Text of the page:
And make sure you don’t put off any necessary repairs for too long. A hole in the side of a shed can provide the perfect opportunity for a possum to take up residence. Also keep in mind that if your dog or cat can fit through a pet door, so can a possum, so you may want to close those up at night. Finally, a hole in a fence can be an open invitation for an possum to visit your yard in the first place, so closing these up can also help.

See this video from AAAnimalControl that shows how to keep possums out of openings in and around your home:

Remove food sources

“They’re scavengers so when they come into your yard they’re usually looking for foods,” says Carlos Lugo, owner of Resolve Pest Management of Bayville, New Jersey, who has 14 years’ experience in solving household pest problems. To keep them away, you’ll want to clean up any rotting fruits and vegetables if you have a garden, he advises. You’ll also want to make sure garbage pail lids are securely fastened, and refrain from leaving pet food out overnight. “Taking these measures will help to make your yard unappealing to possums,” Lugo says.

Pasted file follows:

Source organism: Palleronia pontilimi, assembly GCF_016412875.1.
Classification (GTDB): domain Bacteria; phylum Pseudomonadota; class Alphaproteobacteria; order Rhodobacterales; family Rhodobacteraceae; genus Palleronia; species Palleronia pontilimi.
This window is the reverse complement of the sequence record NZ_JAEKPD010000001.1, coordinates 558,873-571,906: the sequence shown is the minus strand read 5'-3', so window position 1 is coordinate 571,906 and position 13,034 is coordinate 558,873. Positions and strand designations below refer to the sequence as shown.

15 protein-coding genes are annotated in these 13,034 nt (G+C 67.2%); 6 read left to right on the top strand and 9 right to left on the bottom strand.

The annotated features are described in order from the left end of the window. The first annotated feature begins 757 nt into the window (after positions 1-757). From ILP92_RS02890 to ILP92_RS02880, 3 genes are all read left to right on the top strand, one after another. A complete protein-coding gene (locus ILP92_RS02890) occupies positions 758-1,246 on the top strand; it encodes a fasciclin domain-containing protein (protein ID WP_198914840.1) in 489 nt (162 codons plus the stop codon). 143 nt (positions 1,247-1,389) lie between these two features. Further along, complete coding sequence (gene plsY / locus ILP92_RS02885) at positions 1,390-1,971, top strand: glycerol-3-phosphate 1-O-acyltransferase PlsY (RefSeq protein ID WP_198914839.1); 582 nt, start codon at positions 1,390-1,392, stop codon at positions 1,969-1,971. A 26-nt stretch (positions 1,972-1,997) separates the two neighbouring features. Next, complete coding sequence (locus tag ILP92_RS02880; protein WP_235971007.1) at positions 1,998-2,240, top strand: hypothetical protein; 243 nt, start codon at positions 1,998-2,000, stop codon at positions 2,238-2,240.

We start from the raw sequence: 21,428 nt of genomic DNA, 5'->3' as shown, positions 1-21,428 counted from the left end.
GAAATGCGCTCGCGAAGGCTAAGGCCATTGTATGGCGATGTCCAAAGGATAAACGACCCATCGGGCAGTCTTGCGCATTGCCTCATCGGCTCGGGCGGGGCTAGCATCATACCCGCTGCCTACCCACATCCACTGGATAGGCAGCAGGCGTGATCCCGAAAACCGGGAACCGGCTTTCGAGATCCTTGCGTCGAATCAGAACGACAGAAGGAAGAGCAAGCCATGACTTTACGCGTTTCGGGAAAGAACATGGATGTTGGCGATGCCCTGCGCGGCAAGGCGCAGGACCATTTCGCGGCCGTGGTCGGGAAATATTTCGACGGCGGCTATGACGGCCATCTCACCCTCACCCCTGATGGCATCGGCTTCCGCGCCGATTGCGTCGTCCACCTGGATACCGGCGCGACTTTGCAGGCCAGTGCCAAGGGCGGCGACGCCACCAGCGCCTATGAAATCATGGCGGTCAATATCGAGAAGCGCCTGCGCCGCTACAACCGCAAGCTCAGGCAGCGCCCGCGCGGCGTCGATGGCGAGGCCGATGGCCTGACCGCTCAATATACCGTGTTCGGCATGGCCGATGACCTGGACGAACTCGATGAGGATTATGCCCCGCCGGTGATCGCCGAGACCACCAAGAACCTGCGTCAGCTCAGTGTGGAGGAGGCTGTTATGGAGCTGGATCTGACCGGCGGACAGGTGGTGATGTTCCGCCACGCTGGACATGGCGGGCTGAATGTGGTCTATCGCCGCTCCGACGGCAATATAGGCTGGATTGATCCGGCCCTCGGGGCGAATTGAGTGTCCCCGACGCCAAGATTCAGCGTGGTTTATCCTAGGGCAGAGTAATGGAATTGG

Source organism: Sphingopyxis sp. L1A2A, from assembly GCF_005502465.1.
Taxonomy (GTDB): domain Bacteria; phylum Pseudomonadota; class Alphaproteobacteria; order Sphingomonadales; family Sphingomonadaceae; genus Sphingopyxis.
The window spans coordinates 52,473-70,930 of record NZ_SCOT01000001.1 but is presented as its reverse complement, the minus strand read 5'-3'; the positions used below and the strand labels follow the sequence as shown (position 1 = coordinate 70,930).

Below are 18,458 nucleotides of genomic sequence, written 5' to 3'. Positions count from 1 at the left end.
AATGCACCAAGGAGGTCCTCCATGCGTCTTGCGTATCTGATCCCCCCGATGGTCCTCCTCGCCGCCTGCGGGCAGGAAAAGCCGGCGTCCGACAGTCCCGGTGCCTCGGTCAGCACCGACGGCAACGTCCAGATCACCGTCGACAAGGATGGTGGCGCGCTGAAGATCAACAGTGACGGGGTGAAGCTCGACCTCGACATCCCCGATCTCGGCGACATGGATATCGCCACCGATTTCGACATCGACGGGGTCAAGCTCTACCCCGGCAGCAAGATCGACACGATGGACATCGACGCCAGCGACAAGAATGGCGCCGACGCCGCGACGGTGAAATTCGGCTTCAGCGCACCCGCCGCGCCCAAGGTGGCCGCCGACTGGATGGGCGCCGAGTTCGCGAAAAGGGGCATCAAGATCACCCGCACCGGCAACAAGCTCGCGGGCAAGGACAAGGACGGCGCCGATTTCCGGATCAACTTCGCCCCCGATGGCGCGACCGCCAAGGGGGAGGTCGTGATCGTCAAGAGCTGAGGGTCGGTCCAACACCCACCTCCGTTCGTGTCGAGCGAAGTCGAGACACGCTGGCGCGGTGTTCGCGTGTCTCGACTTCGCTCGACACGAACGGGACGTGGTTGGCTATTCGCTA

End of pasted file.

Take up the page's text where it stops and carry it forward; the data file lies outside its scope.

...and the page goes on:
See this video from Solutions Pest & Lawn that outlines various potential food sources you may need to watch out for:

Trim shrubs and bushes

Getting rid of any potential hiding spots will also help to keep your yard possum-free, says Lugo. Because possums are so shy, they can sometimes take advantage of shrubs placed too close to the home to gain access to openings. The bushes or shrubs provide a perfect hiding place for the possum to use as it skulks around the base of your home. “Keep bushes trimmed back 1 to 2 feet away from the house,” advises Lugo, “so the animal will have fewer places to hide if they do come into your yard.” And be sure to keep wood piles contained or small so they’re not a tempting hiding spot, and dispose of any large piles of leaves or other yard debris.